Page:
Ex-police chief Somyot 'borrowed' B300m from brothel owner
Former national police chief Somyot Poompunmuang admitted Monday he had borrowed a huge sum of money from the fugitive owner of the Victoria's Secret Massage brothel, Kampol Wirathepsuporn.
Pol Gen Somyot, who is currently the president of the Football Association of Thailand, said he and Mr Kampol were friends and the latter loaned him money on several occasions.
"We're friends and of course friends do help each other. I was in trouble and asked him for help several times. Mr Kampol helped me out three or four times and the amount was around 300 million baht," he said.
His remarks came amid reports that the ongoing investigation into the financial transactions of the massage parlour showed Mr Kampol was close to a former senior police officer and about 300 million baht changed hands between them.
Pol Gen Somyot said the borrowing and the repayment were carried out via banks, adding that the transactions were reported to the National Anti-Corruption Commission three years ago.
He insisted he is ready to clarify the matter.
"There is no reason for me to conceal [those transactions] because I don't think this is unlawful. But if the public have doubts if the money was from illegal activities, I can't answer that. They have to ask Khun Kampol," he said.
The former national police chief also said he and Mr Kampol had known each other for over 20 years and shared an enthusiasm for amulets.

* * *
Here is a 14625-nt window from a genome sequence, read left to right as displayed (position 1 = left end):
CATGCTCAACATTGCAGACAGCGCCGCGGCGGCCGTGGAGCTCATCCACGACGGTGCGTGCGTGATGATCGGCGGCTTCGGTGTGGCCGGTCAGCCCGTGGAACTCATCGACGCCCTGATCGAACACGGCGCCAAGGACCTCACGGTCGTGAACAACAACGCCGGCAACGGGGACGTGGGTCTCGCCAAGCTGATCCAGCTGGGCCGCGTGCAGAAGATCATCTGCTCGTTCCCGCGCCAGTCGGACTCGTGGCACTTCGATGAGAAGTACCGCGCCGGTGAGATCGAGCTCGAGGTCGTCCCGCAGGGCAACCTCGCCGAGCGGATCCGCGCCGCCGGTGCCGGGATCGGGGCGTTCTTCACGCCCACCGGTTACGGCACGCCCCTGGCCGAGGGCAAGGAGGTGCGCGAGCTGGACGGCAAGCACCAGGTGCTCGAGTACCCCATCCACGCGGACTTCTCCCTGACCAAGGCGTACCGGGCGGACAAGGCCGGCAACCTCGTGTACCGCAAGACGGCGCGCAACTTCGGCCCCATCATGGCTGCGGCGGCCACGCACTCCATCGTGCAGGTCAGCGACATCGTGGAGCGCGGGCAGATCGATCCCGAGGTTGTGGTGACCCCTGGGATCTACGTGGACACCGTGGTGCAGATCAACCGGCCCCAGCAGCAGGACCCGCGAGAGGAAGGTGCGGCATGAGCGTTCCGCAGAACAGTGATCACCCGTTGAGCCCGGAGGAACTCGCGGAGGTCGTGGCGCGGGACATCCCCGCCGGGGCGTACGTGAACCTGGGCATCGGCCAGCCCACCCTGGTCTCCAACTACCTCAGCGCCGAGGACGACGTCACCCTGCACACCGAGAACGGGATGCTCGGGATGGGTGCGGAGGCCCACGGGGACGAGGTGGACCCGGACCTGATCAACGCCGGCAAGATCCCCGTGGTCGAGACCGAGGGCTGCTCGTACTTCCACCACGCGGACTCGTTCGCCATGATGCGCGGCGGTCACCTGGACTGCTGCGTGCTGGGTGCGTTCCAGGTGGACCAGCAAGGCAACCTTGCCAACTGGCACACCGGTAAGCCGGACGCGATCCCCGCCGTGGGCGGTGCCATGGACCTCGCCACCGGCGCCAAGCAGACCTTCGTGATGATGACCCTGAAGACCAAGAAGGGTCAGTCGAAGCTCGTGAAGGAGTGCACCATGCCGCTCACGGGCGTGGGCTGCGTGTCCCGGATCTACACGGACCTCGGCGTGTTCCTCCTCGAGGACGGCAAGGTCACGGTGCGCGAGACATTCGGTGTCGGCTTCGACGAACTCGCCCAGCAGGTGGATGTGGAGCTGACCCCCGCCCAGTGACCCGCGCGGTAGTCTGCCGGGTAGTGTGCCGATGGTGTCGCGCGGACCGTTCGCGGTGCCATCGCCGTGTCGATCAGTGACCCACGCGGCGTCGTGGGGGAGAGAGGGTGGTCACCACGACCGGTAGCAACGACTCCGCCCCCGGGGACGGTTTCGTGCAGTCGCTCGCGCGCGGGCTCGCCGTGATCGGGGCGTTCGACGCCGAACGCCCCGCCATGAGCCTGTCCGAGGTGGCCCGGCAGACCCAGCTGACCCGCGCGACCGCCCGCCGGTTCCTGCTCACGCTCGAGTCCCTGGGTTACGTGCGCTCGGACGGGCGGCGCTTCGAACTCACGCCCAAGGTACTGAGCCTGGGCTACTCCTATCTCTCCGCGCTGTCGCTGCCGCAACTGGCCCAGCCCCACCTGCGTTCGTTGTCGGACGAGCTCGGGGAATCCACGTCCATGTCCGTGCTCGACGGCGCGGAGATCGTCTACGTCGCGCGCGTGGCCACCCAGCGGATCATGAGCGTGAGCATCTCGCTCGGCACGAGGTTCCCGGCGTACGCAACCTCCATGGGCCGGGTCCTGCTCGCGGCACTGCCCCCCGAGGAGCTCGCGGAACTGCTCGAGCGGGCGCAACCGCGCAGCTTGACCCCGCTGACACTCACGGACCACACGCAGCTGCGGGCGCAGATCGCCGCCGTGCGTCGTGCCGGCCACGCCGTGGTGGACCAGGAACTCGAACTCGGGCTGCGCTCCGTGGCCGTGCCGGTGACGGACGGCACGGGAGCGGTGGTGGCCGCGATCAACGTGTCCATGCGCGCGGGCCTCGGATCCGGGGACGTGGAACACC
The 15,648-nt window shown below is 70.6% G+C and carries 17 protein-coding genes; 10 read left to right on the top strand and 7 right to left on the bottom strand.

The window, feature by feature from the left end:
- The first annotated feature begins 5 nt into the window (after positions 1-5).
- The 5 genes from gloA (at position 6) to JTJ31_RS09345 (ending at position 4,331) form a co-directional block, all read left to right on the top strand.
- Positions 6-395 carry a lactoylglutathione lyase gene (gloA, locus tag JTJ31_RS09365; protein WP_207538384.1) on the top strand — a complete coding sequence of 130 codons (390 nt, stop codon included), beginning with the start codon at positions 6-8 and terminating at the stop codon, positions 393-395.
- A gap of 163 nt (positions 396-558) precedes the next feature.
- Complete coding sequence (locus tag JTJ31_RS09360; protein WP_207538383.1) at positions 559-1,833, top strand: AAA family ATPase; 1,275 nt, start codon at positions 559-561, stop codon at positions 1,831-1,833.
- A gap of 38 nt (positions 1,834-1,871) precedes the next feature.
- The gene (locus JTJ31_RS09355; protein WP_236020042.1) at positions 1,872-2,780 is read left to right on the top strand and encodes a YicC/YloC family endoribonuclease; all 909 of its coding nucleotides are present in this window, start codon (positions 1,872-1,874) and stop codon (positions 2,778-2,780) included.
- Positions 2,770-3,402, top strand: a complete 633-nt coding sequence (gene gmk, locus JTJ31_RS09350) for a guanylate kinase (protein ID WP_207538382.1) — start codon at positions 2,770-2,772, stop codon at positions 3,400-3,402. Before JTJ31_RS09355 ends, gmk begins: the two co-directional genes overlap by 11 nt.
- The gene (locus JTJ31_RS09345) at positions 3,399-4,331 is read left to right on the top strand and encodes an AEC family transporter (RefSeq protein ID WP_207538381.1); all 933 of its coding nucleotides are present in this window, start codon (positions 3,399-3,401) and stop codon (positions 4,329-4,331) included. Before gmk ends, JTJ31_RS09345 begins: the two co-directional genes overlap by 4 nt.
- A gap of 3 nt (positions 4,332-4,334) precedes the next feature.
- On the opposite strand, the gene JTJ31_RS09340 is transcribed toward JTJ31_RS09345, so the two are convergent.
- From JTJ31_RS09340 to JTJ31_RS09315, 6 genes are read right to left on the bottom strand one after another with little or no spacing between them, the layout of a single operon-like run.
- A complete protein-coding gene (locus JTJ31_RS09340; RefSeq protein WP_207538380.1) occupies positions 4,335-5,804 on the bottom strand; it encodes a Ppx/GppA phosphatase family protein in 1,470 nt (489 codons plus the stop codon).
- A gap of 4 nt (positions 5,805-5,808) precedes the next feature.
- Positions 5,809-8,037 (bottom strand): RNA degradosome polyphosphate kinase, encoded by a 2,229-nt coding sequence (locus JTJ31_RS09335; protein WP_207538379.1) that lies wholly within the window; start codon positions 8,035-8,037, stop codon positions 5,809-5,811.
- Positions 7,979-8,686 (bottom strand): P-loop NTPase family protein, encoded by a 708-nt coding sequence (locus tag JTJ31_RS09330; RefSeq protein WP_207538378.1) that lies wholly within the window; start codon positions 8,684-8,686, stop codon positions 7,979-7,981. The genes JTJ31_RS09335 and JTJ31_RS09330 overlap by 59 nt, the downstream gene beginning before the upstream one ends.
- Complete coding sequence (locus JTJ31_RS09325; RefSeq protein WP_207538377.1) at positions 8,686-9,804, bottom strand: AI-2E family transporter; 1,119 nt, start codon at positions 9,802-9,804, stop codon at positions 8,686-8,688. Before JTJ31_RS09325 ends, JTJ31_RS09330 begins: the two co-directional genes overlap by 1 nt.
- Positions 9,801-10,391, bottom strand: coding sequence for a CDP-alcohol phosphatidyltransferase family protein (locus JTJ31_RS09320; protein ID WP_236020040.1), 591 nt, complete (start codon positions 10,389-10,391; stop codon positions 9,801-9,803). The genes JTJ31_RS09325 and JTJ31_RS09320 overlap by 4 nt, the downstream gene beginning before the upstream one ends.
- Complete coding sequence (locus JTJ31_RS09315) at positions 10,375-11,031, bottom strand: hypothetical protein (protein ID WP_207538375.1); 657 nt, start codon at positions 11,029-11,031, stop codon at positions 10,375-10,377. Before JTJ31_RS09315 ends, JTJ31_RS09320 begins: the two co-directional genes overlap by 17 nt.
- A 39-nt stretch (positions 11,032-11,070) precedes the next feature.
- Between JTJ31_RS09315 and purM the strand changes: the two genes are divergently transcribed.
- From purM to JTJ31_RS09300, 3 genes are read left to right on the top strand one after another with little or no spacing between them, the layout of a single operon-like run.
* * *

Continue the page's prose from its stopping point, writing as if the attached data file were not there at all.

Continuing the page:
According to Pol Gen Somyot, Mr Kampol also donated five million baht to help him raise money to fund hospital construction projects in the three southernmost provinces and offered to buy amulets worth 31 million baht in a charity auction.
On Sunday, Department of Special Investigation chief Paisit Wongmuang said no summons had been issued for the former police chief for questioning and the probe was continuing.
Meanwhile, former House speaker Yongyuth Tiyapairat filed two defamation lawsuits Monday against TV chat show host Chuvit Kamolvisit and others over broadcasts linking him to criminal activities.
In the first lawsuit, Mr Yongyuth accused Mr Chuvit and his two co-hosts, Pasit Apinyawat and Pitchayatan Chanput, of defamation in connection with a broadcast on Channel 33 HD on Jan 22. BEC Multimedia Co, the operator of Channel 33 HD, was also named in the lawsuit.
In the second suit, Mr Yongyuth, a leading politician in Chiang Rai, is suing Mr Chuvit and co-host Aratchporn Chaladol for defamation over a programme broadcast on Thairath TV on Jan 21. Triple V Broadcast Co, the operator of Thairath TV, was also named in the lawsuit.
The lawsuits were prompted by two programmes in which Mr Yongyuth's alleged links with Chiang Rai Football Club and alleged illegal financial activities in relation to Victoria's Secret massage parlour were discussed.
Udom Prongfah, Mr Yongyuth's lawyer, said the charges were laid to protect Mr Yongyuth's reputation against false accusations made by Mr Chuvit and others.
He said his client had nothing to do with the football club, which was set up by his son, and moreover Mr Yongyuth had never collaborated with anyone in laundering money or manipulating stocks. He challenged Mr Chuvit to prove his accusations.
The Criminal Court accepted the first lawsuit for a preliminary hearing on June 4 and the other for June 11.
Mr Udom said his client would also file suit on Friday against the same parties in the Civil Court for defamation and demand 200 million baht in damages.
He said the legal action was being taken to encourage media outlets to examine the facts and give fair treatment to people mentioned in their reports.